That’s probably more than enough to be getting on with! If you have any recommendations of your own, please let me know in the comments!

Wherever you are, whatever you celebrate at this time of year, my very best wishes to you all, and my hopes that this whole planet has a happy, hopeful, sunshiney new year.

Pre-Order: Grant me the Carving of My Name – A Collection of short stories inspired by Richard III

I am so excited to announce that pre-orders are now available for the ebook of Grant Me the Carving of My Name – a book of short stories inspired by Richard III.

The book contains two stories by me – ‘Long Live the King’, a flash fiction about a possible alternative history, and ‘Myth and Man’, where Shakespeare’s Richard meets history’s Richard, at the moment of their making and undoing.

A paperback is also coming – I’ll update with those details as they become available.

Pre-order Grant Me the Carving of My Name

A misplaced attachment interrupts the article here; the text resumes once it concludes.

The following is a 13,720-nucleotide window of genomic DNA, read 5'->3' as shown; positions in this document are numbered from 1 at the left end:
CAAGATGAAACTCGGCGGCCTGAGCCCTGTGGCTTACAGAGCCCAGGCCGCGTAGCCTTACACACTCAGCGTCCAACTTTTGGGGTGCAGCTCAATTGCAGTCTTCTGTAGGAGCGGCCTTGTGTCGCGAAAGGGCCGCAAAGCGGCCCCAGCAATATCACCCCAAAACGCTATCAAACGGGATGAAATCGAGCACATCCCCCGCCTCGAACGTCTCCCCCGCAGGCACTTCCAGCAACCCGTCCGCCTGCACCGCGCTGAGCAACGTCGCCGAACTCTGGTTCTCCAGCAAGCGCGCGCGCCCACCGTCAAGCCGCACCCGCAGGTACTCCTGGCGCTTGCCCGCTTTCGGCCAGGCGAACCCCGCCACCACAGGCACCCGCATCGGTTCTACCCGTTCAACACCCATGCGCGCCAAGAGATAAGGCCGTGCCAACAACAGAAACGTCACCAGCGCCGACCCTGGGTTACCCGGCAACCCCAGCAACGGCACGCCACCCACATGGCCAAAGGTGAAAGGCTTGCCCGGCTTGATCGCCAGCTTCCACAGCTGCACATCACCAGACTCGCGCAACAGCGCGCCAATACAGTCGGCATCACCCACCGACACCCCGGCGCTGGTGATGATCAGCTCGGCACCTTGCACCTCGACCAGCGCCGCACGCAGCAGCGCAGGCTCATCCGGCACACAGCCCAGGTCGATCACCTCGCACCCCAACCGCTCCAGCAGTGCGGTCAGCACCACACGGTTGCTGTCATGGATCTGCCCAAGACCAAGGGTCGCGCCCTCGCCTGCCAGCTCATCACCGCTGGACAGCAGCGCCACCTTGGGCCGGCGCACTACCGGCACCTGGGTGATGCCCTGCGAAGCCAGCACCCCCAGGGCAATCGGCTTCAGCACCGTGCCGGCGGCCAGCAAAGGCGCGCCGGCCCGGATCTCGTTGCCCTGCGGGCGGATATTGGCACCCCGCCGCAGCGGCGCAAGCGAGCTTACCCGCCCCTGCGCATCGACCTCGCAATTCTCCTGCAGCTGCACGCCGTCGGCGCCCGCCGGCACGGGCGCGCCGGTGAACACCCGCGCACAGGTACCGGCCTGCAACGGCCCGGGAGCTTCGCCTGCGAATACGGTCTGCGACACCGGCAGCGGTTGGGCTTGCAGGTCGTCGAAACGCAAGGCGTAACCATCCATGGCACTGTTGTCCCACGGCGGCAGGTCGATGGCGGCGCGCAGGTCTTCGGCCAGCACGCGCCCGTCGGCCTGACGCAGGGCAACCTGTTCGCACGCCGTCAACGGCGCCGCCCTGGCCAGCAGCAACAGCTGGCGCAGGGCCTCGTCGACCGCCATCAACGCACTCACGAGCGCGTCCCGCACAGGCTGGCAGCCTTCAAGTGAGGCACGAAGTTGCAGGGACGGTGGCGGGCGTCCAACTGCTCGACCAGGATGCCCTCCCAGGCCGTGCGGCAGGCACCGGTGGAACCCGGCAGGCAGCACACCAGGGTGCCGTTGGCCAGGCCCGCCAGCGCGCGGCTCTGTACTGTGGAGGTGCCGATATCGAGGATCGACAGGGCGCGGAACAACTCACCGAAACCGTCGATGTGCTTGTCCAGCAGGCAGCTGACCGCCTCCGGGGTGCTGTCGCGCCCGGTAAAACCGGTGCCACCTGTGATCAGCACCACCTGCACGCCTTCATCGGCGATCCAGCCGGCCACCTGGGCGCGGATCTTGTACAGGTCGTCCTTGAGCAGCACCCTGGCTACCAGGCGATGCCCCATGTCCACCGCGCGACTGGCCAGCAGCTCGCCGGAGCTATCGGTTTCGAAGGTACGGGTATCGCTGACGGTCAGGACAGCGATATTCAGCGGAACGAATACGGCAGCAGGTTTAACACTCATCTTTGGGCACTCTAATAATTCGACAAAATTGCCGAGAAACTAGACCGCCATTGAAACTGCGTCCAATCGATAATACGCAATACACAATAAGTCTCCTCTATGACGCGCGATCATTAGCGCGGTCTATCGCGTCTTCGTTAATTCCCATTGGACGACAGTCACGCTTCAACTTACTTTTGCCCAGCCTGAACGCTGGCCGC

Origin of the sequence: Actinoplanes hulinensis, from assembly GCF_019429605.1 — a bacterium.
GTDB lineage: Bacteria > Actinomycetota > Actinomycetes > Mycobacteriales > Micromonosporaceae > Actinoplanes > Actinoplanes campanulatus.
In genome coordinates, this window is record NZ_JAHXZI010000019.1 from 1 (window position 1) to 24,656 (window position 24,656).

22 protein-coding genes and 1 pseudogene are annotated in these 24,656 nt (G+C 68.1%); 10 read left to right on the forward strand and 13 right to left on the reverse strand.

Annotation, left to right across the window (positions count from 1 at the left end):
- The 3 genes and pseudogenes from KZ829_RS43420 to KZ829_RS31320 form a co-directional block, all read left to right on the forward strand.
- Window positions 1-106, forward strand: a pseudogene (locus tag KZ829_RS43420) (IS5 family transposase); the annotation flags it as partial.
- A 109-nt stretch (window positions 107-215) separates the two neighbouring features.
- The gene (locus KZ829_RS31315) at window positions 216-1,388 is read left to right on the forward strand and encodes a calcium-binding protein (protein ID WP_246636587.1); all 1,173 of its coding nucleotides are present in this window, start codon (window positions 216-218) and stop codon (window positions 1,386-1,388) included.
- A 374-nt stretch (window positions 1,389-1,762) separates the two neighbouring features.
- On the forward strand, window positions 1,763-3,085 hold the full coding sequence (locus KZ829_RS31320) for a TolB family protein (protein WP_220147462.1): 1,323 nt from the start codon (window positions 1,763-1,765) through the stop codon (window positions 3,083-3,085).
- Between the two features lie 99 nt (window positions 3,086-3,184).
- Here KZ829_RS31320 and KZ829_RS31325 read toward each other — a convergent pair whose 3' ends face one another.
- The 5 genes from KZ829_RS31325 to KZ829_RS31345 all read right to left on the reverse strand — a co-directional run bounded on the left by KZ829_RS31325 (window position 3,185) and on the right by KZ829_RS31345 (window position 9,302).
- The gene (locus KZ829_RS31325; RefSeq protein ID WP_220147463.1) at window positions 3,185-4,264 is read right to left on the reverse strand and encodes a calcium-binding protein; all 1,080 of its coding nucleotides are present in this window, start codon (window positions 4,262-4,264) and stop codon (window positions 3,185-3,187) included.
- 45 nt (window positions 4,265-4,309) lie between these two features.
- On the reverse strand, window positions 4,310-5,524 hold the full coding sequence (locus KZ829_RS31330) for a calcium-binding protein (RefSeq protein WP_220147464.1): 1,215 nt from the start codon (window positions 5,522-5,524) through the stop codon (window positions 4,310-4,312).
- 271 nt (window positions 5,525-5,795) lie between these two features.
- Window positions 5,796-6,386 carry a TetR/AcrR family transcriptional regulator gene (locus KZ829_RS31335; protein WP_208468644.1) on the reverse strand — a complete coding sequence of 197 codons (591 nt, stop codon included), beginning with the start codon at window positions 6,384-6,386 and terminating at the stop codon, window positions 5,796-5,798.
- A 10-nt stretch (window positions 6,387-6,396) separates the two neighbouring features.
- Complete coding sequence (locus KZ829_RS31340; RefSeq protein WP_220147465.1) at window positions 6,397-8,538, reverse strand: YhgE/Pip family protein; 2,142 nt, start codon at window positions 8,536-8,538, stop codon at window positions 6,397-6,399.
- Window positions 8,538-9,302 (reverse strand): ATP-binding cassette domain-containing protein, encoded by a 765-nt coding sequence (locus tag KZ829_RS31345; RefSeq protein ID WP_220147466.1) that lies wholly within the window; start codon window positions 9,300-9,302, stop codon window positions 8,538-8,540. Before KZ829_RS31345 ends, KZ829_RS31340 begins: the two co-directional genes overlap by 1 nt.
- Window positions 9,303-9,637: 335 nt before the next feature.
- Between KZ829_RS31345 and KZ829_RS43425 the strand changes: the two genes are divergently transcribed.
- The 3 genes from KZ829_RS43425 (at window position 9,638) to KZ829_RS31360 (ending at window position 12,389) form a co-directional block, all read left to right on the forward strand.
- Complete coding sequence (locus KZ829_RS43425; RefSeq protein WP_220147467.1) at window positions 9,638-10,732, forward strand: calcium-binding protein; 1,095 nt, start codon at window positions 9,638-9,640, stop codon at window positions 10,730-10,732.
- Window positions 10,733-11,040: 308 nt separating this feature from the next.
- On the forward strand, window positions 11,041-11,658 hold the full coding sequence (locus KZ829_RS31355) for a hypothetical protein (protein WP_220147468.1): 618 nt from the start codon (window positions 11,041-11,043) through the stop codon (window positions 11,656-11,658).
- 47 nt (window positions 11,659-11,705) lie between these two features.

Press Release

An international group of authors who have all been inspired by England’s last Plantagenet King, Richard III, are working together to raise funds in support of Scoliosis Association UK through sales of a collection of their work.

Grant Me the Carving of My Name is an anthology of 15 short stories by a dozen authors from the UK, Ireland, the USA and Australia. It takes its title (with her permission) from a poem by poet laureate Carol Ann Duffy which was read by Benedict Cumberbatch at the king’s reburial in Leicester in 2015.

The collection also features a Foreword by acclaimed historical novelist Philippa Gregory, author of The White Queen, which was dramatized by the BBC in 2013 and featured a rare positive portrayal of King Richard, by Aneurin Barnard (Dunkirk, War and Peace).

The book

As Philippa Gregory states in her Foreword, ‘This collection has come about – as so many good things do – from a dream and a joke’ – when editor Alex Marchant and Wendy Johnson, a key member of the Looking for Richard Project responsible for rediscovering the king’s grave, joked about getting together to publish short stories they had written about this most controversial king. The enthusiasm of the other authors approached to contribute led to the dream becoming a reality.